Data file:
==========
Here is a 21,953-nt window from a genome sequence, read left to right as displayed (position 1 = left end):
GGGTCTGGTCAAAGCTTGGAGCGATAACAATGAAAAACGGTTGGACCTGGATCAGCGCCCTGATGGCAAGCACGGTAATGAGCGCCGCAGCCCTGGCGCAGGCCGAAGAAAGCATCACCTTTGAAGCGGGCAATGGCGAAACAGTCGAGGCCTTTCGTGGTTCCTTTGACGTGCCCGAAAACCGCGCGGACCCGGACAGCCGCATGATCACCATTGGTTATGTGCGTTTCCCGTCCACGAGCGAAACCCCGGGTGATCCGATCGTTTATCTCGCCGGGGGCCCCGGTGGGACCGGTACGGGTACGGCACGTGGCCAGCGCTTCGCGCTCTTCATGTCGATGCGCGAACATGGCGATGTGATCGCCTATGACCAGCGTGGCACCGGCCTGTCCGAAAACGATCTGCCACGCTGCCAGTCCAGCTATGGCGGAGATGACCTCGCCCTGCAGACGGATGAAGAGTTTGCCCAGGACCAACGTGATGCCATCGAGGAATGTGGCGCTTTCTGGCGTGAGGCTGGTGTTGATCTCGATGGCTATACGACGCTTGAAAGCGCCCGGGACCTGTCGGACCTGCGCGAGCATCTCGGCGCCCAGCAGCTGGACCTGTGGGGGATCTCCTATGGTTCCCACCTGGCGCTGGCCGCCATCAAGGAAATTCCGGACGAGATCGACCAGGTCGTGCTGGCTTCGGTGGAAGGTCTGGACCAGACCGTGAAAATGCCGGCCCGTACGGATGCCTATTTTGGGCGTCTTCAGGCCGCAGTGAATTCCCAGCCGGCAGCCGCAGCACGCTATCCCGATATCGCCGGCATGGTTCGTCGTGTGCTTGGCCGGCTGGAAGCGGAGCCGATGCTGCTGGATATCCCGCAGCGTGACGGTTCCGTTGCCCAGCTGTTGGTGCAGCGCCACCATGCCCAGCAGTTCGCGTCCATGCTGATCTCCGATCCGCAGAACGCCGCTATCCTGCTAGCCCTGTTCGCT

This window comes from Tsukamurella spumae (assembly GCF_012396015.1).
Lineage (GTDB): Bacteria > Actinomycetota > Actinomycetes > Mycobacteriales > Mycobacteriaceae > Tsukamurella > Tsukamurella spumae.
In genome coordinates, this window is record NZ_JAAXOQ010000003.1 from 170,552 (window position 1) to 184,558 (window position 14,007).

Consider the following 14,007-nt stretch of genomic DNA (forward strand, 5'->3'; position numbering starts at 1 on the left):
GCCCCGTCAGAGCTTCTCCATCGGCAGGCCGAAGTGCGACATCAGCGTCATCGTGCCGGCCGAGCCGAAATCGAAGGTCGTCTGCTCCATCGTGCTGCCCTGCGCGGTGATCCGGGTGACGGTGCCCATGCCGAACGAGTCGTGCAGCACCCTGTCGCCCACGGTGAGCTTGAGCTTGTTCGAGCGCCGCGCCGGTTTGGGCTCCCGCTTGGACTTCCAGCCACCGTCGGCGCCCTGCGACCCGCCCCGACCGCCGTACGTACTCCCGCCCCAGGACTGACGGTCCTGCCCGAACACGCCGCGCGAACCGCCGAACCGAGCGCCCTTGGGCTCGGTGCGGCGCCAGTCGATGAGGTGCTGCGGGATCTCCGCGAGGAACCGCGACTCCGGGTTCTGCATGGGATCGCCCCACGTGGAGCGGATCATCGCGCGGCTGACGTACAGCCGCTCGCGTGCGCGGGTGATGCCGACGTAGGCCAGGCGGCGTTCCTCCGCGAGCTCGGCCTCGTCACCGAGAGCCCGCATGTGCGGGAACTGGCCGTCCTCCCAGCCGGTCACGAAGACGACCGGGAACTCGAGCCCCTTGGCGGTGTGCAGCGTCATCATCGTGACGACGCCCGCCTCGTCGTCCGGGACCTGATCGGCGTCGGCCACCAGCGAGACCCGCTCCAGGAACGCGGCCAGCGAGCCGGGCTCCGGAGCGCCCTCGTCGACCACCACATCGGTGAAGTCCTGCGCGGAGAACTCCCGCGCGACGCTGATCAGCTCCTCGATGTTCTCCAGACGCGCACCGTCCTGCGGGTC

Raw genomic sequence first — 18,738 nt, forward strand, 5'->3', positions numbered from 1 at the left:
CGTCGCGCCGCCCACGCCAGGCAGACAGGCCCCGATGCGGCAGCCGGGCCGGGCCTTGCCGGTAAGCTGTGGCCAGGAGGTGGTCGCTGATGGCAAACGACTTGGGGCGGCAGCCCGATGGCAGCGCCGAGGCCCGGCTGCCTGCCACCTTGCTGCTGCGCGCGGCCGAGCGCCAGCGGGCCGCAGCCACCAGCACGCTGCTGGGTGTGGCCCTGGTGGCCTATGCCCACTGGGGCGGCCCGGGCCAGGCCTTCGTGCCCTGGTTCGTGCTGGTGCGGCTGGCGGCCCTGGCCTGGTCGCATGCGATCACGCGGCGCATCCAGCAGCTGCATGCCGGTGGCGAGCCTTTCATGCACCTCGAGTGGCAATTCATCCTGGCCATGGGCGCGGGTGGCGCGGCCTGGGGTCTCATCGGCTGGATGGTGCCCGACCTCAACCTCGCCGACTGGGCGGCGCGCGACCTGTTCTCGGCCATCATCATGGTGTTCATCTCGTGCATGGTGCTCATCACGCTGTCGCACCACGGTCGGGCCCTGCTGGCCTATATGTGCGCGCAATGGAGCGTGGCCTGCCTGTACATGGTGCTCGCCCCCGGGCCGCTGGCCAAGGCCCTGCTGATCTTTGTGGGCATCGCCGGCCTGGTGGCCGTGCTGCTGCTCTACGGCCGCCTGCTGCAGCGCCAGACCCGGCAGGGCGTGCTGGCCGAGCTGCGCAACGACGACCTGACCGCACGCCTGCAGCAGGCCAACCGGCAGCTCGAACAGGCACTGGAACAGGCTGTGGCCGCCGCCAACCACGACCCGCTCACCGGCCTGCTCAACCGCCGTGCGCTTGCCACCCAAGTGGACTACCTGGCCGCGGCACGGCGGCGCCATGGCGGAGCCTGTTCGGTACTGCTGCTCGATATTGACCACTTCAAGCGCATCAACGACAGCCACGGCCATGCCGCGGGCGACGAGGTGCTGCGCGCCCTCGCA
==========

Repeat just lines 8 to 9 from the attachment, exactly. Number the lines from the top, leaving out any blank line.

Raw genomic sequence first — 18,738 nt, forward strand, 5'->3', positions numbered from 1 at the left:
CGTCGCGCCGCCCACGCCAGGCAGACAGGCCCCGATGCGGCAGCCGGGCCGGGCCTTGCCGGTAAGCTGTGGCCAGGAGGTGGTCGCTGATGGCAAACGACTTGGGGCGGCAGCCCGATGGCAGCGCCGAGGCCCGGCTGCCTGCCACCTTGCTGCTGCGCGCGGCCGAGCGCCAGCGGGCCGCAGCCACCAGCACGCTGCTGGGTGTGGCCCTGGTGGCCTATGCCCACTGGGGCGGCCCGGGCCAGGCCTTCGTGCCCTGGTTCGTGCTGGTGCGGCTGGCGGCCCTGGCCTGGTCGCATGCGATCACGCGGCGCATCCAGCAGCTGCATGCCGGTGGCGAGCCTTTCATGCACCTCGAGTGGCAATTCATCCTGGCCATGGGCGCGGGTGGCGCGGCCTGGGGTCTCATCGGCTGGATGGTGCCCGACCTCAACCTCGCCGACTGGGCGGCGCGCGACCTGTTCTCGGCCATCATCATGGTGTTCATCTCGTGCATGGTGCTCATCACGCTGTCGCACCACGGTCGGGCCCTGCTGGCCTATATGTGCGCGCAATGGAGCGTGGCCTGCCTGTACATGGTGCTCGCCCCCGGGCCGCTGGCCAAGGCCCTGCTGATCTTTGTGGGCATCGCCGGCCTGGTGGCCGTGCTGCTGCTCTACGGCCGCCTGCTGCAGCGCCAGACCCGGCAGGGCGTGCTGGCCGAGCTGCGCAACGACGACCTGACCGCACGCCTGCAGCAGGCCAACCGGCAGCTCGAACAGGCACTGGAACAGGCTGTGGCCGCCGCCAACCACGACCCGCTCACCGGCCTGCTCAACCGCCGTGCGCTTGCCACCCAAGTGGACTACCTGGCCGCGGCACGGCGGCGCCATGGCGGAGCCTGTTCGGTACTGCTGCTCGATATTGACCACTTCAAGCGCATCAACGACAGCCACGGCCATGCCGCGGGCGACGAGGTGCTGCGCGCCCTCGCA